5. You pay your solicitor to prepare and register the new title (i.e. you as the freeholder) and some disbursements such as the land registry fee

 

Most of these costs are either fixed (Land Reg fee) or quoted by your solicitor before instructing them. The only unknown is how much the cheeky beggars who own your freehold are going to open with and how much a lengthy negotiation can cost in solicitors time. If you have a good solicitor they will tell you how much they estimate a tribunal would find the freehold to be worth.

 

I've put this in the lay terms that I understood having gone through the process. THIS IS NOT INDEPENDENT LEGAL ADVICE! It pays to engage a solicitor who specialises in leasehold conveyancing (Jeffrey on here, others are available...)

Edited by iwbsheff

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Some of time the sellers solicitor and/or the seller know how much to expect from a tribunal, so set their figure just slightly under that amount.

So before you start it's always worth considering what the cost of the process would be should it go to tribunal, then budget accordingly.

 

As mentioned before you usually wait 2 years before buying the freehold reversion, which is a decent length of time to put some money away to cover the costs.

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Sorry yes, in relation to geared's point: should have prefaced my story with "once we had lived in the property for 2 years" - you can't begin the notice of claim process until that time (unless your seller transferred it to you as a benefit of the sale, that horse had bolted for us and for you it sounds like)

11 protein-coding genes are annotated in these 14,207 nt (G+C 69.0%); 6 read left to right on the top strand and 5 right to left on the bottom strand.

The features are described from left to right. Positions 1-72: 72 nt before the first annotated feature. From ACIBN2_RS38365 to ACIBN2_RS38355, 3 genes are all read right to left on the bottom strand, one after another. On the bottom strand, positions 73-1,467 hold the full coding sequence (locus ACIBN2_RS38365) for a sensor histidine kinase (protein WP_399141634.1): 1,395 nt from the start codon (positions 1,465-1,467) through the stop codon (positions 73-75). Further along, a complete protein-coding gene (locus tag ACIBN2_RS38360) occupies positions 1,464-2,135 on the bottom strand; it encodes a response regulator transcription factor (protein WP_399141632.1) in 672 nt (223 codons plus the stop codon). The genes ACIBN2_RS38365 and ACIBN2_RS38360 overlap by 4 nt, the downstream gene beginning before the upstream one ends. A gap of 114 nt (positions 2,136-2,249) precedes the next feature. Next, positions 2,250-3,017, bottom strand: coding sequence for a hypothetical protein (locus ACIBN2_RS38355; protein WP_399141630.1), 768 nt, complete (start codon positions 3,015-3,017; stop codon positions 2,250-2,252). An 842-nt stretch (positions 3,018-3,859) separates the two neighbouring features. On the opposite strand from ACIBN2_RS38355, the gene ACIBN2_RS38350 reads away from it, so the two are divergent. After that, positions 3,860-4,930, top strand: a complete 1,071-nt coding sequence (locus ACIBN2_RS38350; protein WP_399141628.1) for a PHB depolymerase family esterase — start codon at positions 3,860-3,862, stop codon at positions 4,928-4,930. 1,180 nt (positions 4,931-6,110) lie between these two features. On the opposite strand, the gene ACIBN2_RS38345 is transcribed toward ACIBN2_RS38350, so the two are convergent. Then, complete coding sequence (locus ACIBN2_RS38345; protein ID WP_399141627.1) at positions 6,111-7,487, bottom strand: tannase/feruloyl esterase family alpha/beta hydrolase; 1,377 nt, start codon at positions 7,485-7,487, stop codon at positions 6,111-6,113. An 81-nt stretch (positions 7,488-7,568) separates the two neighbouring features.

But as geared also points out, it's 2 years to save up.

 

I don't want to throw figures about in public as all cases will be different, but if you PM me I can be more specific. What I can say is it's the legal fees that cost us the money, the actual freehold was pretty cheap - although worth its weight in gold to the people who held it as a means of gouging money out of people. Our freeholder reversions (or who we - and they - thought they were, long story) were a nightmare to deal with during our purchase so we decided it was worth the money to offer the house as freehold when/if we come to sell on.

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"The surveyors have asked us for £350 to prepare the quote, which they say will involve a valuation on the house and going through the deeds. Is this level of fee normal for a quote?"

 

You shouldn't be paying for a quote...

You aren't! Their quote is £350 for the work that you want.

 

You're agreeing to pay the Chartered Surveyor for visiting the property and preparing a professional valuation of the f/r.

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You aren't! Their quote is £350 for the work that you want.